It includes interviews with Jackie Stewart, Stirling Moss, Mario Andretti, Jacky Ickx, Niki Lauda and Nigel Mansell and more recent racers Lewis Hamilton, Sebastian Vettel and Michael Schumacher.


F1's 83-year-old commercial supremo Bernie Ecclestone and Max Mosley (former president of motorsport's governing International Automobile Federation) also have their say as key players in the battle to improve safety and about friends lost along the way.

Younger audiences may not be familiar with the history but the fascination for the committed F1 fan lies in the archived material. We see Jim Clark at home in rural Scotland and witness the shock and confusion on the faces of spectators in the Hockenheim grandstand in 1968 when his death was announced over tinny loudspeakers before flags were lowered.

There is the tear gently rolling down the cheek of Professor Sid Watkins, who died in 2012, as that eminent neurosurgeon and F1 doctor recalls his last conversation with Senna.

There is the poignancy of Austrian Jochen Rindt, the only posthumous champion, asking his wife shortly before his death at Monza in 1970 what one thing she would wish for.

"For you to stop racing," she replies.

Then there is Cevert...


The camera follows Colin Chapman, the Lotus team boss then already no stranger to fatalities in his own cars, pacing anxiously in the pits lane as he sought information from others about the October 6 crash

"Cevert? Bloody Hell," he sighs.

Stewart did not compete the next day, or ever again in F1. He had already decided to quit as champion. Cevert - who had not been told of the plans - was to take over as Tyrrell's No.1 driver.

Stewart wrote in his autobiography 'Winning is Not Enough': "We arranged to send flowers to his mother and to his grave on that date of every year that followed, until she passed away.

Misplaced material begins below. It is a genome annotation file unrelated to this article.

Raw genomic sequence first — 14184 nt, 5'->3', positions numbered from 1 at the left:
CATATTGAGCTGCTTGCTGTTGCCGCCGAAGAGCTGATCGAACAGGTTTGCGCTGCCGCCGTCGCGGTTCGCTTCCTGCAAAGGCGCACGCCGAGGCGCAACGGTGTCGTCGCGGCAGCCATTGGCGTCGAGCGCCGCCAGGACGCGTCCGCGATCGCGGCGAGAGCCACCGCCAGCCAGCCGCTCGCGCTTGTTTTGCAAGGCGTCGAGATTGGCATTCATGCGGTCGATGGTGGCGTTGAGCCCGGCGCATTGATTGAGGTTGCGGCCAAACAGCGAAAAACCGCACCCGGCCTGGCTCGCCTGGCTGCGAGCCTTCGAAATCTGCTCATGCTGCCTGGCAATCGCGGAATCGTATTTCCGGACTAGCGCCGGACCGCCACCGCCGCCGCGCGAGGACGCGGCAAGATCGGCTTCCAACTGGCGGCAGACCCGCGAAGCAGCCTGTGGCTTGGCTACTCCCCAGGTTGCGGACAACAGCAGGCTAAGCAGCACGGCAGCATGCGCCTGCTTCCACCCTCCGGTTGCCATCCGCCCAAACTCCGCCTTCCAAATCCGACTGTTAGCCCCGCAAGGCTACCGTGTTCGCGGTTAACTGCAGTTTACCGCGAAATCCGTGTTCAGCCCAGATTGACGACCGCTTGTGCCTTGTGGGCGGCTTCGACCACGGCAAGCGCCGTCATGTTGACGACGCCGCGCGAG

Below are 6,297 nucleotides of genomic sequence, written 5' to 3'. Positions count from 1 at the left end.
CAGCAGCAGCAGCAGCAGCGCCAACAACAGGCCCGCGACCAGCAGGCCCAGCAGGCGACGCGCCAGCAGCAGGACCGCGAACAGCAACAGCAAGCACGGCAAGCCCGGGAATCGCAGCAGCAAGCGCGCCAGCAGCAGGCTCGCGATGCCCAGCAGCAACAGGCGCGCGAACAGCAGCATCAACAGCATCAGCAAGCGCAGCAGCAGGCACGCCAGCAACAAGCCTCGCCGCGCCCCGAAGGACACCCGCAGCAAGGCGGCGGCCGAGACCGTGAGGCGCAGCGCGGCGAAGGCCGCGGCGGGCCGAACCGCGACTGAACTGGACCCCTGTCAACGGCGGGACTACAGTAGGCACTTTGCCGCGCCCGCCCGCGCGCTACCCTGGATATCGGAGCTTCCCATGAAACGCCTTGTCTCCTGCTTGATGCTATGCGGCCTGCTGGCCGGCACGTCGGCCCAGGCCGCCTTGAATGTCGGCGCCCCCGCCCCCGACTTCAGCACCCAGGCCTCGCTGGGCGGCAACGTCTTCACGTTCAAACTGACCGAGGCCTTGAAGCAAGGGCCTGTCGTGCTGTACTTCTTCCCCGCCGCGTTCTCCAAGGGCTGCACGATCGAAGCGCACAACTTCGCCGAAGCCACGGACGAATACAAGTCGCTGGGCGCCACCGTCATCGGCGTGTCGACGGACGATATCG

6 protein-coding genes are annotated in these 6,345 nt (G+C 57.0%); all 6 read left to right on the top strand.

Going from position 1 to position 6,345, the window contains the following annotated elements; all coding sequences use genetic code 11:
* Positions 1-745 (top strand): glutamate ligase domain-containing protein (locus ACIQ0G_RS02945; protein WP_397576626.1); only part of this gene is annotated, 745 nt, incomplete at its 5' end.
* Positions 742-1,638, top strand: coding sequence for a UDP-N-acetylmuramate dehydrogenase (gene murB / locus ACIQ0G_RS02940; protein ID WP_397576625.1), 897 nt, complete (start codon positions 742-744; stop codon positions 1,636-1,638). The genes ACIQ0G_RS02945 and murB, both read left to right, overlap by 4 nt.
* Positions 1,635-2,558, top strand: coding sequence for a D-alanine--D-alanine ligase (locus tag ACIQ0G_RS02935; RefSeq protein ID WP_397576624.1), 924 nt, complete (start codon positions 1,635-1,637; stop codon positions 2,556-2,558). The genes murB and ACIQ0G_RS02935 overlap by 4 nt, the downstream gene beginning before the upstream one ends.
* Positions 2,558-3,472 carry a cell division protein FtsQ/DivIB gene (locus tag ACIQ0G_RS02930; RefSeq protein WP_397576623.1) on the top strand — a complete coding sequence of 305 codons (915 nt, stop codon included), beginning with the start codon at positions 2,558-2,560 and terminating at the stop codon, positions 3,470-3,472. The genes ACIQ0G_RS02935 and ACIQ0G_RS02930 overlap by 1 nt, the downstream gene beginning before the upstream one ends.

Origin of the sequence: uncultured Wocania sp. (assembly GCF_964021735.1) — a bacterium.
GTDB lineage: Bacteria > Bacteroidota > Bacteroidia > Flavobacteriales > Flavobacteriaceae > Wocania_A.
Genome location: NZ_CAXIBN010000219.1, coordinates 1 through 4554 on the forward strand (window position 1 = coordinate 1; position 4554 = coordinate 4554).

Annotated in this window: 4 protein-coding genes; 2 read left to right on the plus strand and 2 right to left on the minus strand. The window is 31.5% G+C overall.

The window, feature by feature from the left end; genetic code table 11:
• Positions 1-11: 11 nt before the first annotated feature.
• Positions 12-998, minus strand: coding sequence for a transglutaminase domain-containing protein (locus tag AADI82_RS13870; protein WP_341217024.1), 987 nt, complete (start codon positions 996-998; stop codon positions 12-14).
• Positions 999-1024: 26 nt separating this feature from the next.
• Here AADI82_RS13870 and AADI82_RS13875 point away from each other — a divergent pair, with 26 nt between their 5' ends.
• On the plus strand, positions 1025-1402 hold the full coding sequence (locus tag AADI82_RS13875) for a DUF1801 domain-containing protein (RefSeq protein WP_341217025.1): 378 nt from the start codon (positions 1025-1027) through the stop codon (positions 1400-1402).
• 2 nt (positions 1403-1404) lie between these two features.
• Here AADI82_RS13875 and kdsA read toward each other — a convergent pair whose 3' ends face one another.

He had regarded the Frenchman as a younger brother,

Many others had been mourned already, including promising young Briton Roger Williamson who died earlier in 1973 after a fiery crash at Zandvoort in the Netherlands.

The footage of that accident, with the driver trapped in the flaming upside-down wreck while David Purley struggles in vain to rescue him while the race carried on, remains stomach-churning 40 years on. The viewer is spared nothing.


How much has changed since Senna's death in 1994 is emphasised by the opening shots of Martin Brundle running down the pits lane after a terrifying, flying shunt in Melbourne in 1996 that broke his Jordan in two.

He was unscathed and got into a spare car for the re-start.

A generation of drivers has now grown up without suffering the loss of one of their own at a racetrack of started a season wondering whose funeral they might attend before the year was out but there can be no complacency - not even now as 2014 marks the 20th anniversary of the last driver fatality (Senna).

As Mosley, who started the same Formula 2 race in which Clark was killed, observes quietly: "One is always haunted by the past."